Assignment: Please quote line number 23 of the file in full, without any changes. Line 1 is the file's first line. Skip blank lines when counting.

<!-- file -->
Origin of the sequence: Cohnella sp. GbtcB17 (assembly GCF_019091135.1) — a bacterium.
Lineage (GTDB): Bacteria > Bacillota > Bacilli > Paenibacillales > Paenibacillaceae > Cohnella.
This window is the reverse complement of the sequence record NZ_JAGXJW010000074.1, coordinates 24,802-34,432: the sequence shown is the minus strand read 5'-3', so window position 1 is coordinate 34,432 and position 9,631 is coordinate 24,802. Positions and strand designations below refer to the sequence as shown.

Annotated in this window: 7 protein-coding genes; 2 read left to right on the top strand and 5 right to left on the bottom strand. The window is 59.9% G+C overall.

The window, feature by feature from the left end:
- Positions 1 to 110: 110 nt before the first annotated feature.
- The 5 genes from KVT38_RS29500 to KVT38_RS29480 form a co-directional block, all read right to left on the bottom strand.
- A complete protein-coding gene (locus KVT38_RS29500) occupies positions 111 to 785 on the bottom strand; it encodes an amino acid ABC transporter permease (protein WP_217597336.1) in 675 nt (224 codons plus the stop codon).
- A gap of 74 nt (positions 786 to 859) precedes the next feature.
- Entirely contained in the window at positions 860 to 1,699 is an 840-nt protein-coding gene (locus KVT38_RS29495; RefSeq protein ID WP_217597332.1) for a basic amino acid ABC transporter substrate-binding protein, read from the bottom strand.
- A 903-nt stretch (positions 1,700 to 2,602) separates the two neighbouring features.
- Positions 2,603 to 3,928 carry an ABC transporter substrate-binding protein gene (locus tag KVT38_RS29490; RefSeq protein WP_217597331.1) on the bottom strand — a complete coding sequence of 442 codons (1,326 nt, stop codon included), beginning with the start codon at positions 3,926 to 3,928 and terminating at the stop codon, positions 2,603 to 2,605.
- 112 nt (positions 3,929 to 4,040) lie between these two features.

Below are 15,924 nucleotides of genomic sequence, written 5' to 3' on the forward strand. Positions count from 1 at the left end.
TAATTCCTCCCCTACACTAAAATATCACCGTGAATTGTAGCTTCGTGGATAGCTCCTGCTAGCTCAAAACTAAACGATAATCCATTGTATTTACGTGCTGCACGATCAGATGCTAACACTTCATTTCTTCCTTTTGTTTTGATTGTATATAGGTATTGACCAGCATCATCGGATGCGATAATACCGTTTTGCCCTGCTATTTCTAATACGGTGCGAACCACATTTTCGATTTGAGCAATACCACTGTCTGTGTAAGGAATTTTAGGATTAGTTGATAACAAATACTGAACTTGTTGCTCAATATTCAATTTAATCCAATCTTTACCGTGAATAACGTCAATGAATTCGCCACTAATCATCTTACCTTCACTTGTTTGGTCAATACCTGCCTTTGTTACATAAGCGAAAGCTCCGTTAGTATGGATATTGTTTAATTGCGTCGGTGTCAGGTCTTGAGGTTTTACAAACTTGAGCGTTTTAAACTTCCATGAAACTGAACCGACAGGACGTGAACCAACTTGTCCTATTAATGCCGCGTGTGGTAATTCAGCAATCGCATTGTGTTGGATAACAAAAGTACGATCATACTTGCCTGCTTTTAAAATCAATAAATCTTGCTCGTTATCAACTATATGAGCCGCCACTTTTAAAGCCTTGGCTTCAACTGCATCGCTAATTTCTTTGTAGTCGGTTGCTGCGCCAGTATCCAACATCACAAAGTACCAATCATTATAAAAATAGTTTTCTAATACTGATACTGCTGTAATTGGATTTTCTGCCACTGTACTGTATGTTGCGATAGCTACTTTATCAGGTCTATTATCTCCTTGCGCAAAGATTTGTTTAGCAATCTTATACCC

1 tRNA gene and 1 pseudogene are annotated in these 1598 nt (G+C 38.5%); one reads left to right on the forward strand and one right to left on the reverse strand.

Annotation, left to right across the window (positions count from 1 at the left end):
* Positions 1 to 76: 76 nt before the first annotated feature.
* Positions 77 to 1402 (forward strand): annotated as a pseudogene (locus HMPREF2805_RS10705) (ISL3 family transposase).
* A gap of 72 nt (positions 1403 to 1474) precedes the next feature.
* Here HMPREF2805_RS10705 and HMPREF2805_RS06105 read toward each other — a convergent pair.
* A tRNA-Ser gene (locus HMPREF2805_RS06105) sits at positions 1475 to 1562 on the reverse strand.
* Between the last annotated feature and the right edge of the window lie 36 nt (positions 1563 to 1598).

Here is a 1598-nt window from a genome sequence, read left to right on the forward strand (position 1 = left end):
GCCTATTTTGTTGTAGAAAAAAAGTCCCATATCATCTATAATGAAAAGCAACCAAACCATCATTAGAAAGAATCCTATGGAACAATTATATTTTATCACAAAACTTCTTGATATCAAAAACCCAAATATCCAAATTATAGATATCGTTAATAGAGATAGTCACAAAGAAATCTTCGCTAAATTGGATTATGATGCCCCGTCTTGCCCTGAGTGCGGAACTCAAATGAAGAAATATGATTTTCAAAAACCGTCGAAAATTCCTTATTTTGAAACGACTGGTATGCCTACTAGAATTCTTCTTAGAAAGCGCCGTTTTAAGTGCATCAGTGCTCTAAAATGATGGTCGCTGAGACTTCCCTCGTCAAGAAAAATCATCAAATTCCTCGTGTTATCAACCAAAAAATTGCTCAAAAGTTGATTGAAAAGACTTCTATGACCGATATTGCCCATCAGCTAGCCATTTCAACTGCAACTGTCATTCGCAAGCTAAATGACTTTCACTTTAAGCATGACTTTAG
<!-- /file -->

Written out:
* Between the last annotated feature and the right edge of the window lie 36 nt (positions 1563 to 1598).